Wine Health & Science Blog

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If you live on a calorie restricted diet, where you consume about half the normal calories, you may live a lot longer. You probably won't enjoy life, but you'll live. What if you could achieve the same effect by drinking red wine? Perhaps you can, in which case you might be able to enjoy the extra life you'd get!

Read more: Can Red Wine Help You Live Longer?

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Does drinking a bit of wine have good or negative health consequences? Scientific studies have produced mixed results. One of the latest indicates that drinking wine increases breast cancer rates. The increase isn't huge, but even drinking small amounts of wine is linked with some increase and that's enough to warrant concern.

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Dr. Marinette Streppel led a team of researchers at Wageningen University in the Netherlands to study the long-term effects of alcohol consumption on men's health. What they found is that light consumption of alcohol provides about two extra years of life while light consumption of wine provides yet another three years of life, for a total of five years.

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Does Wine Fight Cavities?
Clean Teeth
Photo © greefus gone fishin
 
Not long ago I wrote about how {ln:wine-stain-teeth 'wine may stain teeth}, and disturbingly by etching tooth enamel through the acids in the wine, thus making future stains from other substances all the easier. That's not the final word on the effects of wine on dental health, though, because there is interesting evidence that the same acids which etch tooth enamel may also prevent tooth decay.

Gabriella Gazzani and colleagues at the faculty of pharmacy at the University of Pavia in Italy purchased basic supermarket wines (i.e., nothing special or aged) and found that they were able to limit the growth of bacteria responsible for tooth decay. Although the substances in wine responsible for controlling bacteria will work better when removed from the wine and used in concentration, people may still be able to get some of the benefits by drinking wine.

Read more: Does Wine Fight Cavities?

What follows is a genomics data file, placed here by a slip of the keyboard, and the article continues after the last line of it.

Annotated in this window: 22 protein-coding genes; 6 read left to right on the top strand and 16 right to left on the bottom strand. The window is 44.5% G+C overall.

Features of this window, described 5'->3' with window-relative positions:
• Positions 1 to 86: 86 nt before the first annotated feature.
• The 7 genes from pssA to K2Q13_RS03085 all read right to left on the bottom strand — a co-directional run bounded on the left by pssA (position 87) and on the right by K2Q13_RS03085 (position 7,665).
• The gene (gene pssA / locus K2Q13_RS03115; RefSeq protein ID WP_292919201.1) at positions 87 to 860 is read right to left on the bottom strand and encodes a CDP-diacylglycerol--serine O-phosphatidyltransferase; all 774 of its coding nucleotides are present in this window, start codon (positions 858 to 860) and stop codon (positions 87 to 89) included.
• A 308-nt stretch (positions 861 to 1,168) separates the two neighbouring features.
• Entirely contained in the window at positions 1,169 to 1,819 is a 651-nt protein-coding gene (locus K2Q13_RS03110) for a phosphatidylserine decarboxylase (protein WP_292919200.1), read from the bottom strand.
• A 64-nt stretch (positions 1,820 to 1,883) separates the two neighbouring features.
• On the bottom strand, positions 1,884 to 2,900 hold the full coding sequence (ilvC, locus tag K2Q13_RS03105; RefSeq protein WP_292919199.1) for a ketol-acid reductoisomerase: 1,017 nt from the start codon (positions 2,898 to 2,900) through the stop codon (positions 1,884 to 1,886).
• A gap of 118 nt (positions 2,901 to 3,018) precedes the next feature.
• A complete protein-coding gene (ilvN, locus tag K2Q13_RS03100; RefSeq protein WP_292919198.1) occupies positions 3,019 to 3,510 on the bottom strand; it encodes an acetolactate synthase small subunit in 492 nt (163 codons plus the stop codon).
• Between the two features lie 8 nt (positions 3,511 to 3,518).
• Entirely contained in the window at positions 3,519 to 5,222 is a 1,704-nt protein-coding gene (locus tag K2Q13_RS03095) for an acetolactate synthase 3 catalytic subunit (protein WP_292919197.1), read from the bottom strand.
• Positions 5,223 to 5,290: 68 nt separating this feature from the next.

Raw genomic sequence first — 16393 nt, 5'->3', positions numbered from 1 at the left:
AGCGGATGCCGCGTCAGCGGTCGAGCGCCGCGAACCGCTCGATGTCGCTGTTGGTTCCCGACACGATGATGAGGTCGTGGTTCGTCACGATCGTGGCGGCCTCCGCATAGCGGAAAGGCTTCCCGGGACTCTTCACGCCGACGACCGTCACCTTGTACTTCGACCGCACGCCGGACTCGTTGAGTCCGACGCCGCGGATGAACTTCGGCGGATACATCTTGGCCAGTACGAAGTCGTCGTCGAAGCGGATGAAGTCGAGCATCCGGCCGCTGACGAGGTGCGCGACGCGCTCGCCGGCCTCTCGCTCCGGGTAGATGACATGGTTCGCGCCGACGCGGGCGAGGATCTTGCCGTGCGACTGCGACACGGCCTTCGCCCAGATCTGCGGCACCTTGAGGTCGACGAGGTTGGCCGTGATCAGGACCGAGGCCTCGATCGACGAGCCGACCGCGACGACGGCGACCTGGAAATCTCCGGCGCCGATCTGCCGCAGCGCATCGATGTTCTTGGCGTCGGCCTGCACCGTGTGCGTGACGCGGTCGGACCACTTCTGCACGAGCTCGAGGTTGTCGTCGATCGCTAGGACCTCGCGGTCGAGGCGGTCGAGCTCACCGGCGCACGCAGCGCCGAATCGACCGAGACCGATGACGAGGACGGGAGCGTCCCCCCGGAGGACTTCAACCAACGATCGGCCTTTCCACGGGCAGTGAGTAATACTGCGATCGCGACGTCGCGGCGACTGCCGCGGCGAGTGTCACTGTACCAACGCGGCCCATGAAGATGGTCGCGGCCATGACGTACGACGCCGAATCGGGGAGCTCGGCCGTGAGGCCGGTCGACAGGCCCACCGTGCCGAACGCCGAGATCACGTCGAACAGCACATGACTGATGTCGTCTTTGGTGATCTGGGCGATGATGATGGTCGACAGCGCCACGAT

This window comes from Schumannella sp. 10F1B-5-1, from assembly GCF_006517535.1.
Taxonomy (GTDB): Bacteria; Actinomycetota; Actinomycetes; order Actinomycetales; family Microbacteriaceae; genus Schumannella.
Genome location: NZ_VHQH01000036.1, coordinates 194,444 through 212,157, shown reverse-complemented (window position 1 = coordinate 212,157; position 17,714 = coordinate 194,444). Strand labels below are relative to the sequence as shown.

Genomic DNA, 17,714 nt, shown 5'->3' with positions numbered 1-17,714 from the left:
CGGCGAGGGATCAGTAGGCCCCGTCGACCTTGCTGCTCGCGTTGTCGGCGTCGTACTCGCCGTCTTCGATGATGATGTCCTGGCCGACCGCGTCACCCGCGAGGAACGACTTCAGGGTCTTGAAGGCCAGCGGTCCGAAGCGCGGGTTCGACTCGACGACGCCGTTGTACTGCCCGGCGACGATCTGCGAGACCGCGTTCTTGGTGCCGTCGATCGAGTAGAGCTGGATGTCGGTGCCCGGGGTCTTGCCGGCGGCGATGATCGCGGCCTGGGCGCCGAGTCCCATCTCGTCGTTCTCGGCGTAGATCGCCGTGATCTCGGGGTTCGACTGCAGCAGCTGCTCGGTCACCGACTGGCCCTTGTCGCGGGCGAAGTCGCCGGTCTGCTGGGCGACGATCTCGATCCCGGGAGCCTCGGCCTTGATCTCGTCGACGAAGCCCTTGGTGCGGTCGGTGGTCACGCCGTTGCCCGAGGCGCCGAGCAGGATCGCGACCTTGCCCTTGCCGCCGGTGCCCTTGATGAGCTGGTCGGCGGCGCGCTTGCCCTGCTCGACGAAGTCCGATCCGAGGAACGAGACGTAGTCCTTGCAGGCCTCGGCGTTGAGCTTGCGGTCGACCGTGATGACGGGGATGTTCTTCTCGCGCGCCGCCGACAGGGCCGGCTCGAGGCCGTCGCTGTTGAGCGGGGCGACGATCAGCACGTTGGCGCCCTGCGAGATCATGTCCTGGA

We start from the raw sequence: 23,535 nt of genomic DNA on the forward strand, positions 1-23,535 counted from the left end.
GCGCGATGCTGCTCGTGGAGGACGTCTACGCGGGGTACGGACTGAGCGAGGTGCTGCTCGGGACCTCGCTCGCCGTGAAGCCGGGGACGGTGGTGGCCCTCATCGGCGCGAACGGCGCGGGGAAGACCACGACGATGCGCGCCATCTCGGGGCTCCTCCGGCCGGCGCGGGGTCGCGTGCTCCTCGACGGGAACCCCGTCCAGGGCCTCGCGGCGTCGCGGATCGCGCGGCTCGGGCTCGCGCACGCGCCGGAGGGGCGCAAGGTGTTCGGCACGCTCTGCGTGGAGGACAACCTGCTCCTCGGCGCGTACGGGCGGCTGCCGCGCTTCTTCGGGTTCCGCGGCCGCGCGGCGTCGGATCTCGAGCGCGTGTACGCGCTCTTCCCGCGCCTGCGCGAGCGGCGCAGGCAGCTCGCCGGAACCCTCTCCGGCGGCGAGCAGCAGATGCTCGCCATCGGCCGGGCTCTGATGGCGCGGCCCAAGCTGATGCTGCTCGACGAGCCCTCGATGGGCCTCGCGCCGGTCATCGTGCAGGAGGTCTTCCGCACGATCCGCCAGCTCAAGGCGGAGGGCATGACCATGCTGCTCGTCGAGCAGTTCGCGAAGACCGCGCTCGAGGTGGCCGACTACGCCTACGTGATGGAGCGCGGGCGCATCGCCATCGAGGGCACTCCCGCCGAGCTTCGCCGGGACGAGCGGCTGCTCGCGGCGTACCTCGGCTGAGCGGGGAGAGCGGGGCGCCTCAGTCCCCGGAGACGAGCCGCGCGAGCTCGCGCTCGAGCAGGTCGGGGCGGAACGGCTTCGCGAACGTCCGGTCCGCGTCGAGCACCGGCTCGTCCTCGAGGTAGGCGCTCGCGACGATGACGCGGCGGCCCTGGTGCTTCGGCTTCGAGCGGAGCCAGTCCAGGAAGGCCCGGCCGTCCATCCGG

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Red Wine, Resveratrol on the Brain
Human Brain
Photo © Gaetan Lee

Researchers have already discovered a number of interesting health benefits from resveratrol, a chemical found in red grapes and in red wines, but new research suggests that it might also aid basic thinking, reasoning, and cognition. This is in addition to previous research finding that moderate amounts of wine every day may inhibit the development of Alzheimer's disease.

Resveratrol is a chemical which more and more medical researchers are studying because it seems to have lots of positive health benefits. Unfortunately for wine drinkers, you have to drink a lot of wine to get very much resveratrol; fortunately for everyone else, though, wine isn't the only place where natural resveratrol can be found.

Read more: Red Wine, Resveratrol on the Brain

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Wine as Medicine in Ancient Egypt
Egyptian Wine Jars, c. 1000 BCE
Photo © Rowan of Ravara

Wine has long been used as a base for medicine and for a number of very good reasons, including: it dissolves medicinal compounds better than plain water and keeps them suspended for a longer period of time, it preserves medicinal compounds, and of course the alcohol provides some anesthetic effects. Just how long has wine been used as a base for medicine, though?

No one knows for sure, but papyri dating to 1850 BCE show that the ancient Egyptians had recipes for wine mixed with herbs for treating aliments, but those recipes are sophisticated enough that they must have been products of an older history of development. Now, compelling evidence of wine mixed with herbs has been found in wine jars dating to 3150 BCE.

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So, wine stains teeth — if you drink wine, you teeth will be stained. What a surprise! Who knew? Well, there is some real news in all this because researchers have done some tests to determine just what happens between wine and teeth to figure out how teeth m,ay become stained by wine. The results aren't absolutely certain yet, but it looks interesting.

Read more: Wine Stains Teeth?

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Alcohol is a depressant. People who use alcohol report that it has a positive impact on their mood. Huh? How can a depressant make you feel better? New research has found that a small amount of alcohol — the equivalent of one or two drinks — encourages the release of endorphins. For some people, this makes alcohol addiction more likely even though the increased consumption has the opposite effect.

Read more: Alcohol Releases Endorphins

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